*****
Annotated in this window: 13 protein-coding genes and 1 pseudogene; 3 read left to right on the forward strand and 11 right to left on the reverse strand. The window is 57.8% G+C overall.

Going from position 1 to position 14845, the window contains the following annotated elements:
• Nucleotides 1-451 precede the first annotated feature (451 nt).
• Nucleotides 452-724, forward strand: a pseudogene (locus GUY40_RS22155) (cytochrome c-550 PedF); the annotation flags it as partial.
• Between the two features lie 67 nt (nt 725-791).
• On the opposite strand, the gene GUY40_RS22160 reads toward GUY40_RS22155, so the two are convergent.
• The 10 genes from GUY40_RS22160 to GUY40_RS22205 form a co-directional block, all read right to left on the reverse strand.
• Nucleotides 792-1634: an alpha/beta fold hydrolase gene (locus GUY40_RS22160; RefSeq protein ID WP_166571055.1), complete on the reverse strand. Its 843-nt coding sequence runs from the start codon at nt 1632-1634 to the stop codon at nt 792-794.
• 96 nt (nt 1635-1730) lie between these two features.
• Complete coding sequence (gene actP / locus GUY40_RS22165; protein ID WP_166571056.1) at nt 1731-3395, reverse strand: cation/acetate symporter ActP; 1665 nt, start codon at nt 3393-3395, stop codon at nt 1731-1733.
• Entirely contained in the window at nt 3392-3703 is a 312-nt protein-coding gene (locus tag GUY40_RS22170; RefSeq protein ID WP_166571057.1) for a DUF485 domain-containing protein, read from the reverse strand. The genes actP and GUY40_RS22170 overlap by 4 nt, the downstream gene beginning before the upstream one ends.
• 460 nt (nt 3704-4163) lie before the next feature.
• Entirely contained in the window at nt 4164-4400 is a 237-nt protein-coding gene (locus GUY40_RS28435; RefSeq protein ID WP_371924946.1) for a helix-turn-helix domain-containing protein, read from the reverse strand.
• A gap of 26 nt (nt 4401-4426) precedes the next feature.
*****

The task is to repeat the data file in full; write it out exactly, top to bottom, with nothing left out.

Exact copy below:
Annotated in this window: 13 protein-coding genes and 1 pseudogene; 3 read left to right on the forward strand and 11 right to left on the reverse strand. The window is 57.8% G+C overall.

Going from position 1 to position 14845, the window contains the following annotated elements:
• Nucleotides 1-451 precede the first annotated feature (451 nt).
• Nucleotides 452-724, forward strand: a pseudogene (locus GUY40_RS22155) (cytochrome c-550 PedF); the annotation flags it as partial.
• Between the two features lie 67 nt (nt 725-791).
• On the opposite strand, the gene GUY40_RS22160 reads toward GUY40_RS22155, so the two are convergent.
• The 10 genes from GUY40_RS22160 to GUY40_RS22205 form a co-directional block, all read right to left on the reverse strand.
• Nucleotides 792-1634: an alpha/beta fold hydrolase gene (locus GUY40_RS22160; RefSeq protein ID WP_166571055.1), complete on the reverse strand. Its 843-nt coding sequence runs from the start codon at nt 1632-1634 to the stop codon at nt 792-794.
• 96 nt (nt 1635-1730) lie between these two features.
• Complete coding sequence (gene actP / locus GUY40_RS22165; protein ID WP_166571056.1) at nt 1731-3395, reverse strand: cation/acetate symporter ActP; 1665 nt, start codon at nt 3393-3395, stop codon at nt 1731-1733.
• Entirely contained in the window at nt 3392-3703 is a 312-nt protein-coding gene (locus tag GUY40_RS22170; RefSeq protein ID WP_166571057.1) for a DUF485 domain-containing protein, read from the reverse strand. The genes actP and GUY40_RS22170 overlap by 4 nt, the downstream gene beginning before the upstream one ends.
• 460 nt (nt 3704-4163) lie before the next feature.
• Entirely contained in the window at nt 4164-4400 is a 237-nt protein-coding gene (locus GUY40_RS28435; RefSeq protein ID WP_371924946.1) for a helix-turn-helix domain-containing protein, read from the reverse strand.
• A gap of 26 nt (nt 4401-4426) precedes the next feature.